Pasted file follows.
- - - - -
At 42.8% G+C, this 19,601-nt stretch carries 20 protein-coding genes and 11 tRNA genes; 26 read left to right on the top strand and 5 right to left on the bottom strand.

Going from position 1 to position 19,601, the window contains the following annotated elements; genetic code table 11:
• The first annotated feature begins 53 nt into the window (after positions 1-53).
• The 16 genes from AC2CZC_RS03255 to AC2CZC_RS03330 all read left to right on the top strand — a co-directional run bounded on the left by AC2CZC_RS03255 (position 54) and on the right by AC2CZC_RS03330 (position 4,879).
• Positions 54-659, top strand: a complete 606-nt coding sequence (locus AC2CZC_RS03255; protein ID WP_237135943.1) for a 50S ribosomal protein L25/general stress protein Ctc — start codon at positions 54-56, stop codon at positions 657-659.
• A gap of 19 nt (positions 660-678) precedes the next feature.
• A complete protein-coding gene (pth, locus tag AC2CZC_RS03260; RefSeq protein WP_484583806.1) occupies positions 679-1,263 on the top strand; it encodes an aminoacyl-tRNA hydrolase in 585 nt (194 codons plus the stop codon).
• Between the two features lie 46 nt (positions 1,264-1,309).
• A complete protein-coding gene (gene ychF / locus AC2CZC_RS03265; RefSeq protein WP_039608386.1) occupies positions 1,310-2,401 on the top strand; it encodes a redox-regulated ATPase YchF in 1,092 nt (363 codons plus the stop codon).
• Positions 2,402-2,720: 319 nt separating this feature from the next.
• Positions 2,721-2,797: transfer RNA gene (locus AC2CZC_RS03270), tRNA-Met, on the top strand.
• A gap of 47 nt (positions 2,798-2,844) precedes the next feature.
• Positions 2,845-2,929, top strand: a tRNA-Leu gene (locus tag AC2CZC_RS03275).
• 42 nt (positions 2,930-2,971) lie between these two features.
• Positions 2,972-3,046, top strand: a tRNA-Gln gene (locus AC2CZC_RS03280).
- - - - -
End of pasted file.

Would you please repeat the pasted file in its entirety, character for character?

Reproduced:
At 42.8% G+C, this 19,601-nt stretch carries 20 protein-coding genes and 11 tRNA genes; 26 read left to right on the top strand and 5 right to left on the bottom strand.

Going from position 1 to position 19,601, the window contains the following annotated elements; genetic code table 11:
• The first annotated feature begins 53 nt into the window (after positions 1-53).
• The 16 genes from AC2CZC_RS03255 to AC2CZC_RS03330 all read left to right on the top strand — a co-directional run bounded on the left by AC2CZC_RS03255 (position 54) and on the right by AC2CZC_RS03330 (position 4,879).
• Positions 54-659, top strand: a complete 606-nt coding sequence (locus AC2CZC_RS03255; protein ID WP_237135943.1) for a 50S ribosomal protein L25/general stress protein Ctc — start codon at positions 54-56, stop codon at positions 657-659.
• A gap of 19 nt (positions 660-678) precedes the next feature.
• A complete protein-coding gene (pth, locus tag AC2CZC_RS03260; RefSeq protein WP_484583806.1) occupies positions 679-1,263 on the top strand; it encodes an aminoacyl-tRNA hydrolase in 585 nt (194 codons plus the stop codon).
• Between the two features lie 46 nt (positions 1,264-1,309).
• A complete protein-coding gene (gene ychF / locus AC2CZC_RS03265; RefSeq protein WP_039608386.1) occupies positions 1,310-2,401 on the top strand; it encodes a redox-regulated ATPase YchF in 1,092 nt (363 codons plus the stop codon).
• Positions 2,402-2,720: 319 nt separating this feature from the next.
• Positions 2,721-2,797: transfer RNA gene (locus AC2CZC_RS03270), tRNA-Met, on the top strand.
• A gap of 47 nt (positions 2,798-2,844) precedes the next feature.
• Positions 2,845-2,929, top strand: a tRNA-Leu gene (locus tag AC2CZC_RS03275).
• 42 nt (positions 2,930-2,971) lie between these two features.
• Positions 2,972-3,046, top strand: a tRNA-Gln gene (locus AC2CZC_RS03280).